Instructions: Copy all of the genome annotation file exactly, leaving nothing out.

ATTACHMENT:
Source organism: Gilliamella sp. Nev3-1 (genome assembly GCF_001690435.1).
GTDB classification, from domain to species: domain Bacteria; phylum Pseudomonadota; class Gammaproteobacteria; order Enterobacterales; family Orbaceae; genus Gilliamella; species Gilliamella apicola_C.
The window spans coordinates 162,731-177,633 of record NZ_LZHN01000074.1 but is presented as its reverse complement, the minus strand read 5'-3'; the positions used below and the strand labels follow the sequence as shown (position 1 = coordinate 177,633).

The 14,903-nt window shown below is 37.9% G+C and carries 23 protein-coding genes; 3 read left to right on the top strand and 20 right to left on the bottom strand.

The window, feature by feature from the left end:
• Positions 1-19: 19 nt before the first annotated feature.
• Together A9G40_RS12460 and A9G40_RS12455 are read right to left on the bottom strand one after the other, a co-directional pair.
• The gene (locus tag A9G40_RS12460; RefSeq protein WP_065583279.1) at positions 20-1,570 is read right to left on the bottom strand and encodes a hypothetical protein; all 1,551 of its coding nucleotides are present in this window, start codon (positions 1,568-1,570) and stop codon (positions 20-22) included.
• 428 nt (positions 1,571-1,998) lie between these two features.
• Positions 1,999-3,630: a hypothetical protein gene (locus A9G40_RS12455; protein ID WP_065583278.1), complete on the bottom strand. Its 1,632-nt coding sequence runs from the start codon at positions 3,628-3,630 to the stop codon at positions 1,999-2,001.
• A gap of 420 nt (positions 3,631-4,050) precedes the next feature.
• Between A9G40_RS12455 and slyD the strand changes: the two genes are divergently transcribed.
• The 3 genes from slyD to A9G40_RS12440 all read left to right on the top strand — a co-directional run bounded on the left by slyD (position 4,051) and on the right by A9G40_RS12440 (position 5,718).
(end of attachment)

Source organism: Gilliamella sp. Nev3-1 (genome assembly GCF_001690435.1).
GTDB classification, from domain to species: domain Bacteria; phylum Pseudomonadota; class Gammaproteobacteria; order Enterobacterales; family Orbaceae; genus Gilliamella; species Gilliamella apicola_C.
The window spans coordinates 162,731-177,633 of record NZ_LZHN01000074.1 but is presented as its reverse complement, the minus strand read 5'-3'; the positions used below and the strand labels follow the sequence as shown (position 1 = coordinate 177,633).

The 14,903-nt window shown below is 37.9% G+C and carries 23 protein-coding genes; 3 read left to right on the top strand and 20 right to left on the bottom strand.

The window, feature by feature from the left end:
• Positions 1-19: 19 nt before the first annotated feature.
• Together A9G40_RS12460 and A9G40_RS12455 are read right to left on the bottom strand one after the other, a co-directional pair.
• The gene (locus tag A9G40_RS12460; RefSeq protein WP_065583279.1) at positions 20-1,570 is read right to left on the bottom strand and encodes a hypothetical protein; all 1,551 of its coding nucleotides are present in this window, start codon (positions 1,568-1,570) and stop codon (positions 20-22) included.
• 428 nt (positions 1,571-1,998) lie between these two features.
• Positions 1,999-3,630: a hypothetical protein gene (locus A9G40_RS12455; protein ID WP_065583278.1), complete on the bottom strand. Its 1,632-nt coding sequence runs from the start codon at positions 3,628-3,630 to the stop codon at positions 1,999-2,001.
• A gap of 420 nt (positions 3,631-4,050) precedes the next feature.
• Between A9G40_RS12455 and slyD the strand changes: the two genes are divergently transcribed.
• The 3 genes from slyD to A9G40_RS12440 all read left to right on the top strand — a co-directional run bounded on the left by slyD (position 4,051) and on the right by A9G40_RS12440 (position 5,718).